Human rights activists are seeking an independent inquiry after an Egyptian police operation to break up a protest camp left more than 20 Sudanese dead.
Thousands of riot police took part in the dawn operation in Cairo
"The high loss of life suggests the police acted with extreme brutality," said New York-based Human Rights Watch.
UN Secretary General Kofi Annan said the deaths were a "terrible tragedy that cannot be justified".
Thousands of police wielding truncheons and firing water cannon at protesters stormed the Cairo camp early on Friday.
The Sudanese migrants had been camped outside UN offices since September, demanding that the UN refugee agency (UNHCR) move them to a third country with better conditions.
Latest reports in Cairo put the number of dead at 25; several are said to be children. The Egyptian authorities said 74 police were injured.
The interior ministry said there was a stampede that left protesters dead and injured. It also accused migrant leaders of inciting attacks against the police.
'Rush to judgement'
A Human Rights Watch statement said Egyptian President Hosni Mubarak should "urgently" appoint an independent commission to investigate the use of force.
"A police force acting responsibly would never have allowed such a tragedy to occur," HRW deputy director Joe Stork said.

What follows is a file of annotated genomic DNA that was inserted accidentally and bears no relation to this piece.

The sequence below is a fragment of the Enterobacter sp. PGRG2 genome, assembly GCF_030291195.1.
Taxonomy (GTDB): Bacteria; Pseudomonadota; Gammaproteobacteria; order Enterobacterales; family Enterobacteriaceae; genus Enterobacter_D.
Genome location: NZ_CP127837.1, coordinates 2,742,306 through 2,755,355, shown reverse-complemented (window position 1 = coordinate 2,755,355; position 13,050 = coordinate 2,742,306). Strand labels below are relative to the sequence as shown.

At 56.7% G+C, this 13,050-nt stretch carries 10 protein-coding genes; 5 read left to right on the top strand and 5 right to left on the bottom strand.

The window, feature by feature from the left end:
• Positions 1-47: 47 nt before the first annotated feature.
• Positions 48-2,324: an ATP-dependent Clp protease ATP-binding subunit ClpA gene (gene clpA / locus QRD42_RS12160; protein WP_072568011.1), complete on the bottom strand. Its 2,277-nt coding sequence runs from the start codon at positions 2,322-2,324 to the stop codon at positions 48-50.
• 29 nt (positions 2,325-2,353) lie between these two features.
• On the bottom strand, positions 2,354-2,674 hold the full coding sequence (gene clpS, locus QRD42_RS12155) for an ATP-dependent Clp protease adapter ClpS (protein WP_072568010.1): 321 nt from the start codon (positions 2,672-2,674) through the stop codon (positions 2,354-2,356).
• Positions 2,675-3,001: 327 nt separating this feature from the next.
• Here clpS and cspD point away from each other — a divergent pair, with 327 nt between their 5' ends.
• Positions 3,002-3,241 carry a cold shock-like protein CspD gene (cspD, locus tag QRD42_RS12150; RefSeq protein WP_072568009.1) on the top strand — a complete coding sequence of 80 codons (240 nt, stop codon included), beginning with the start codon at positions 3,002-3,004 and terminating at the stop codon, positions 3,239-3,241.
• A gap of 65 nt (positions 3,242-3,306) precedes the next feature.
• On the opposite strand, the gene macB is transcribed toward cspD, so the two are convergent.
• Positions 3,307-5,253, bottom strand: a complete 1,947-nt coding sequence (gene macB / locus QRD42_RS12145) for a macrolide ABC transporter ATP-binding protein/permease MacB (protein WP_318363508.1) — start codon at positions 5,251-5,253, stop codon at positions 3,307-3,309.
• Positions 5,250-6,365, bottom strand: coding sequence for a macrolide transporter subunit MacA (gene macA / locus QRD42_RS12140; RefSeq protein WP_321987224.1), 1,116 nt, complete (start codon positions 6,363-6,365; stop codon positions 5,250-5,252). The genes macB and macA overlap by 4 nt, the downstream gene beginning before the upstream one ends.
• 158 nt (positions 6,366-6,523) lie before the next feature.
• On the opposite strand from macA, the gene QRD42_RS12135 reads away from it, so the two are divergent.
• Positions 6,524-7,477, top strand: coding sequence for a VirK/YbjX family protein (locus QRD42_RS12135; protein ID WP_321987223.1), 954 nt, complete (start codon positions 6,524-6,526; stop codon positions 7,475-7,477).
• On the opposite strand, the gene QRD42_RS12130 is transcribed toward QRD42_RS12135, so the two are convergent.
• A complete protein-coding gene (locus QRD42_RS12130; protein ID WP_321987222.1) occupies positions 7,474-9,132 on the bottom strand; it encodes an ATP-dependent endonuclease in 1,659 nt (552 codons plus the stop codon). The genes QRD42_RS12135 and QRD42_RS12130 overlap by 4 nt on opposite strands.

The UN High Commissioner for Refugees, Antonio Guterres, said there was no justification for the violence and loss of life.
However Egypt has criticised Mr Guterres for making "hasty" judgements without being in full possession of the facts.
It expressed its sorrow over the incident, but said the UN had asked the police to intervene to end a long-running protest outside its offices.
UN spokeswoman Astrid van Genderen Stort said the agency had repeatedly urged the authorities to resolve the protest peacefully.
The Sudanese migrants were forced onto buses
She also said the UN had so far been denied permission to visit the migrants.
A Khartoum news paper called the deaths "unacceptable" and urged Sudan to take legal action against the Egyptian police "for provoking violence."
"This is a very sorrowful end for a people who fled their own country's frying pan only to fall into Egypt's fire. The inappropriate use of brutal force was uncalled for and appallingly inhuman," the Khartoum Monitor said.
Witnesses said some refugees stood defiantly or fought back, while others fled after police stormed the ramshackle encampment at 0500 (0300GMT) on Friday.
They said the migrants, including women and small children, were dragged towards buses as they tried to resist, leaving clothes, suitcases and makeshift tents scattered in their wake.
One Sudanese asylum-seeker, Napoleon Roberts, told the BBC he had been taken to a barracks south of the capital and was being held with about 1,700 others in disgusting conditions.